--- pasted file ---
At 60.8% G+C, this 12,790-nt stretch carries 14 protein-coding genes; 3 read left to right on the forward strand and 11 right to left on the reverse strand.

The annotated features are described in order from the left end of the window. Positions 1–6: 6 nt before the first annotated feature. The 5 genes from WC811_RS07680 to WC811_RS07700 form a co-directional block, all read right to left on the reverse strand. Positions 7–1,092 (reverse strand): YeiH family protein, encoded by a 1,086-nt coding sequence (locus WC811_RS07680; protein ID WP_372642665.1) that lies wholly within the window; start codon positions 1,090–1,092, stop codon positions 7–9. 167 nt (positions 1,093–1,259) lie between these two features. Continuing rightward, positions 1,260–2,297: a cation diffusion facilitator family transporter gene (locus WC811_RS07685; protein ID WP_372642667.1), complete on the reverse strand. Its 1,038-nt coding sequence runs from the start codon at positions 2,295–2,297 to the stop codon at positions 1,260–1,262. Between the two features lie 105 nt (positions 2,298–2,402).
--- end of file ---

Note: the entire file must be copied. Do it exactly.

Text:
At 60.8% G+C, this 12,790-nt stretch carries 14 protein-coding genes; 3 read left to right on the forward strand and 11 right to left on the reverse strand.

The annotated features are described in order from the left end of the window. Positions 1–6: 6 nt before the first annotated feature. The 5 genes from WC811_RS07680 to WC811_RS07700 form a co-directional block, all read right to left on the reverse strand. Positions 7–1,092 (reverse strand): YeiH family protein, encoded by a 1,086-nt coding sequence (locus WC811_RS07680; protein ID WP_372642665.1) that lies wholly within the window; start codon positions 1,090–1,092, stop codon positions 7–9. 167 nt (positions 1,093–1,259) lie between these two features. Continuing rightward, positions 1,260–2,297: a cation diffusion facilitator family transporter gene (locus WC811_RS07685; protein ID WP_372642667.1), complete on the reverse strand. Its 1,038-nt coding sequence runs from the start codon at positions 2,295–2,297 to the stop codon at positions 1,260–1,262. Between the two features lie 105 nt (positions 2,298–2,402).